After the initial weight has been determined, the assembly is placed in a chamber having a constant temperature (40 C.) and a constant humidity (75% relative humidity). The vessel is maintained under those atmospheric conditions for a period of five (5) hours, after which it is removed from the chamber, wrapped tightly with an impervious film to prevent transfer of moisture into and out of the vessel, and is allowed to reach thermal equilibrium with the ambient atmosphere in which the weigh balance is located. Thermal equilibrium is generally achieved in about 30 minutes, after which the film overwrap is removed from the vessel. The vessel is then weighed to determine the final weight of the vessel as well as its contents.

The MVTR is calculated by the following formula, which provides the MVTR in gm H2O/m2/24 hr: MVTR = ( FinalWt ( gm ) - InitialWt ( gm ) ) 24.0 Sample Area ( sq . meters ) 5.0 hr .

As noted above, the rate of expansion of resilient element 215 can be controlled by changing the area of aperture 222 provided in envelope 220, or by covering aperture 222 with a gas permeable film or membrane 512 having the desired gas permeability. In general, decreasing the area of aperture 222, or decreasing the gas diffusion coefficient of a gas-permeable film or membrane 512 that covers aperture 222, will lengthen the time period within which resilient element 215 will reach a substantially fully decompressed condition. Conversely, increasing the area of aperture 222, or increasing the gas diffusion coefficient of a gas-permeable film or membrane 512 that covers aperture 222, will shorten the time period within which resilient element 215 will reach a substantially fully decompressed condition. Further, both the area of aperture 222 and the gas permeability of membrane or film 512 can be changed, if desired.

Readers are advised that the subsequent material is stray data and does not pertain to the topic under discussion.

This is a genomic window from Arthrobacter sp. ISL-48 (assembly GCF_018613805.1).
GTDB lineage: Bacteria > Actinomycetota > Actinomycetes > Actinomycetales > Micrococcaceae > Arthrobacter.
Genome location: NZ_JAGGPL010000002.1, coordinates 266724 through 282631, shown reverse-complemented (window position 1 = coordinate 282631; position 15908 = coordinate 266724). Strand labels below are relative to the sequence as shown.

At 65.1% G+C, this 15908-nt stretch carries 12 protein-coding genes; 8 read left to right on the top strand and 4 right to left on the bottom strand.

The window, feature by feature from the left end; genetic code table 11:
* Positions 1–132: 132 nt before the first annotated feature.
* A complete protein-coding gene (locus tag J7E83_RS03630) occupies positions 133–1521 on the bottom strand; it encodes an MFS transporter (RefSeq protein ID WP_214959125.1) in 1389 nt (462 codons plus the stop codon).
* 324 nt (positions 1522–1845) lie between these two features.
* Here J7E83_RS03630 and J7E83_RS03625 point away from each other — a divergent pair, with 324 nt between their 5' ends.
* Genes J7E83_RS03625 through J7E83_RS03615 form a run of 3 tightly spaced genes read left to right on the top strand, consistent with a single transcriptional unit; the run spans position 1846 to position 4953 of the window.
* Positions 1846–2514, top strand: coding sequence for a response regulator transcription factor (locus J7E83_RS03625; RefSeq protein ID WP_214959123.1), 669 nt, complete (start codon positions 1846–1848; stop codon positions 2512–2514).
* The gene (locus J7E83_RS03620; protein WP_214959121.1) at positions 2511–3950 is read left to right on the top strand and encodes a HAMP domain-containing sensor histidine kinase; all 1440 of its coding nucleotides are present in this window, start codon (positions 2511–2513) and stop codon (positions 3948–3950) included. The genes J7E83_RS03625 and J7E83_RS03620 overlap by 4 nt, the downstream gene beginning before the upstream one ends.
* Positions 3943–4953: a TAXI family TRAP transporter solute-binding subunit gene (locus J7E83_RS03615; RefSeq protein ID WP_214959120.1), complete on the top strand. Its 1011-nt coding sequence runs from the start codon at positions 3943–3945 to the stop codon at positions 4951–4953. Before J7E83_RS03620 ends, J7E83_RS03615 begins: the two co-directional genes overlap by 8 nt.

The ability to control the rate at which resilient element 215 expands provides a significant benefit to the user. In that regard, in some embodiments, if resilient element 215 expands too rapidly the product might achieve an increased bulk too soon and could render more difficult the application of outer clothing over the garment that includes the expanded element. If resilient element 215 expands too slowly, however, it may fail to perform its intended function in a timely manner. For example, if resilient element 215 is a spacer in a disposable diaper and is intended to define a collection chamber for feces, too slow an expansion rate could render the product fully functional at a time after defecation occurs. It is therefore preferred that in certain embodiments, the diaper be so configured as to permit the expansion of resilient element 215 sufficiently quickly to be available to perform its intended collection function, but slowly enough to allow easy application of the diaper and any outer clothing. In that connection, resilient element 215 preferably expands to about 90% of its original thickness in less than about 20 minutes from the time at which activation of expansion is initiated by providing an opening in envelope 220. In certain embodiments, it is also preferred that full expansion of resilient element 215 occurs not earlier than about 5 minutes from the time of initiation of activation. More preferably, expansion of resilient element 215 to about 90% of its original thickness occurs within about 6 minutes to about 15 minutes after activation is initiated by providing an opening in envelope 220. In other embodiments, the desired expansion time may shorter, for example, less than 5 minutes, less than 1 minute, less than 30 seconds or even less than 5 seconds.

In one suitable embodiment of the invention aperture 222 includes two spaced, 12 mm diameter openings, to provide a total open area of 226 mm2. The openings can be covered by the above-identified gas-permeable Clopay Corporation 201-1999 film. Such a construction has been found to allow expansion to about 90% of the original, uncompressed thickness of the resilient element in about 6 minutes. Reducing the size of aperture 222 to a single 12 mm diameter opening, to provide an open area of 113 mm2, was found to approximately triple the time required for the resilient element to expand to 90% of its original, uncompressed thickness.